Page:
As the festival of Holi approached, a young boy named Damroo, belonging to the Hindu Nat community, looked forward to it with excitement. It was a time when he and his family would go to the highway of Gogunda, stopping cars passing by and asking for "Holi," which meant asking for money. With the money they earned, they would cook sweet dishes and celebrate the festival of colors.
Who are the Nat Tribe?
The Nats, professional dancers, acrobats, and dramatists, are a nomadic tribe that travel from one place to another with no permanent home. They are known for their talent but unfortunately, they are also known for begging. People give them food or money but rarely do they talk to them or let them come inside their houses to eat or drink.
The Reality of the Nat Caste in India
When YFI fellow encountered Damroo and his family, he was curious to know more about their culture and lifestyle. Despite warnings from locals about the Nat community, he took the opportunity to speak to them and learn more about their lives.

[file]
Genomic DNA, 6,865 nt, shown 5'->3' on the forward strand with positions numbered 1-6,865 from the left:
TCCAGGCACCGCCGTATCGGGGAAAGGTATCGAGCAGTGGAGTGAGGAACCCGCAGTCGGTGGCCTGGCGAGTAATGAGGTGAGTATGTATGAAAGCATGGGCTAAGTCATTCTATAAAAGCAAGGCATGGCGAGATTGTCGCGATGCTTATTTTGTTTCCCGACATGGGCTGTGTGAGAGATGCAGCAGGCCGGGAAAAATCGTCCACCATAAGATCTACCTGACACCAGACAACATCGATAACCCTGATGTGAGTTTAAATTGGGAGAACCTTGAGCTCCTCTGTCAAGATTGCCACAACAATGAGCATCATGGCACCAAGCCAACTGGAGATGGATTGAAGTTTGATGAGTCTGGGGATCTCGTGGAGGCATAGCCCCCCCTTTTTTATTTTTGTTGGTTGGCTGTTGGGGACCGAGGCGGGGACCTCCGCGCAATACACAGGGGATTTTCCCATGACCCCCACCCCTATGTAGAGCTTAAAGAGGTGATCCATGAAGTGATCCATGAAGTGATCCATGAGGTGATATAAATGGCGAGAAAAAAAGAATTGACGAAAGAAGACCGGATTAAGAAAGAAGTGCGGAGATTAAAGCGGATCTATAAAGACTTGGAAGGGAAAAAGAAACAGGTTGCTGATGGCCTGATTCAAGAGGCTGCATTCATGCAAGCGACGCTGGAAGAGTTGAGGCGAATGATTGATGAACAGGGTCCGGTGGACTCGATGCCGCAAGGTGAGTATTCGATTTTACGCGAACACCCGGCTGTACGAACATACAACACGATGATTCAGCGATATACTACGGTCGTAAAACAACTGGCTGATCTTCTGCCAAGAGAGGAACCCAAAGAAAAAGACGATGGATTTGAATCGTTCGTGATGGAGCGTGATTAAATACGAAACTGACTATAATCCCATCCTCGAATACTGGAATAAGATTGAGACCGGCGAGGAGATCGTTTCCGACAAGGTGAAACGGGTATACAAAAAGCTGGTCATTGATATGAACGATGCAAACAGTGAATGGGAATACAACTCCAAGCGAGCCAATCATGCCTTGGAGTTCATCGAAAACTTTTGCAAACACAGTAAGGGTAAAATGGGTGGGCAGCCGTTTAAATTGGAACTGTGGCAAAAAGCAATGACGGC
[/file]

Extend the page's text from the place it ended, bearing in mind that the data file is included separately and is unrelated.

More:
Damroo's Struggle: A Nat Boy's Journey to Education and Survival
Damroo, a young boy in class VI, expressed his desire to attend school regularly but was unable to do so because of his family's constant migration. He shared the reality of his family's situation, and how they often go hungry if they don't receive enough food or money from their begging.
The Nat community, which makes up less than 0.4% of the total SC population in Rajasthan, is mostly landless and unskilled. Despite their struggles, they continue to survive and persevere with their unique talents and cultural practices.
Damroo's story is just one example of the resilience of the Nat tribe. They have faced discrimination and marginalization, but they continue to carry on with their traditions and skills. As we celebrate the festival of Holi, let us not forget the people like Damroo and his family, who struggle to make ends meet and yet find ways to celebrate life's joys.
By Prakash Gupta